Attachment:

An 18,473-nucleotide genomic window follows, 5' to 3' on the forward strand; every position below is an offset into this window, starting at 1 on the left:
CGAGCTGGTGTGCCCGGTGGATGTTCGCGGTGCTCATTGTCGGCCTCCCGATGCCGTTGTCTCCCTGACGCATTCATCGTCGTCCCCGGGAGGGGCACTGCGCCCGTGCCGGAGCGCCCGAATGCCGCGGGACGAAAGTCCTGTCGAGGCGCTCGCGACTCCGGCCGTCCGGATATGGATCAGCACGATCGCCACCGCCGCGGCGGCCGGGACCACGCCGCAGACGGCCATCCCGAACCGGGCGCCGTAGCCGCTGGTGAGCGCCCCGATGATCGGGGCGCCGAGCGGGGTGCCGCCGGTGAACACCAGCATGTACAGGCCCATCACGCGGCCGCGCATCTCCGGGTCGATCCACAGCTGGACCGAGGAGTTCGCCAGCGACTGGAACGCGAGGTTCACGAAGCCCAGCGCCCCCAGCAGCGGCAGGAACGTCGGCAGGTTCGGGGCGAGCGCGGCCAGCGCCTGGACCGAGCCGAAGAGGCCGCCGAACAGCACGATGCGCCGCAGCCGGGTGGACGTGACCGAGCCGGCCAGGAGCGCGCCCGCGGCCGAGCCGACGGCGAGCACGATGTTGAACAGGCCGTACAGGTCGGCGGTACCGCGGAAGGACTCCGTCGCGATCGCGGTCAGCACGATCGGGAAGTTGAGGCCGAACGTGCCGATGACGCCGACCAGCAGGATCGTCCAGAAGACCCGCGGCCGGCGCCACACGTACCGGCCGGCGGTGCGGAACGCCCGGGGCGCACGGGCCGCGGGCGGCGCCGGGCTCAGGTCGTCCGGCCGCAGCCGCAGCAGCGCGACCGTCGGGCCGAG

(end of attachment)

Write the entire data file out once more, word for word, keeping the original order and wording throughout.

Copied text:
An 18,473-nucleotide genomic window follows, 5' to 3' on the forward strand; every position below is an offset into this window, starting at 1 on the left:
CGAGCTGGTGTGCCCGGTGGATGTTCGCGGTGCTCATTGTCGGCCTCCCGATGCCGTTGTCTCCCTGACGCATTCATCGTCGTCCCCGGGAGGGGCACTGCGCCCGTGCCGGAGCGCCCGAATGCCGCGGGACGAAAGTCCTGTCGAGGCGCTCGCGACTCCGGCCGTCCGGATATGGATCAGCACGATCGCCACCGCCGCGGCGGCCGGGACCACGCCGCAGACGGCCATCCCGAACCGGGCGCCGTAGCCGCTGGTGAGCGCCCCGATGATCGGGGCGCCGAGCGGGGTGCCGCCGGTGAACACCAGCATGTACAGGCCCATCACGCGGCCGCGCATCTCCGGGTCGATCCACAGCTGGACCGAGGAGTTCGCCAGCGACTGGAACGCGAGGTTCACGAAGCCCAGCGCCCCCAGCAGCGGCAGGAACGTCGGCAGGTTCGGGGCGAGCGCGGCCAGCGCCTGGACCGAGCCGAAGAGGCCGCCGAACAGCACGATGCGCCGCAGCCGGGTGGACGTGACCGAGCCGGCCAGGAGCGCGCCCGCGGCCGAGCCGACGGCGAGCACGATGTTGAACAGGCCGTACAGGTCGGCGGTACCGCGGAAGGACTCCGTCGCGATCGCGGTCAGCACGATCGGGAAGTTGAGGCCGAACGTGCCGATGACGCCGACCAGCAGGATCGTCCAGAAGACCCGCGGCCGGCGCCACACGTACCGGCCGGCGGTGCGGAACGCCCGGGGCGCACGGGCCGCGGGCGGCGCCGGGCTCAGGTCGTCCGGCCGCAGCCGCAGCAGCGCGACCGTCGGGCCGAG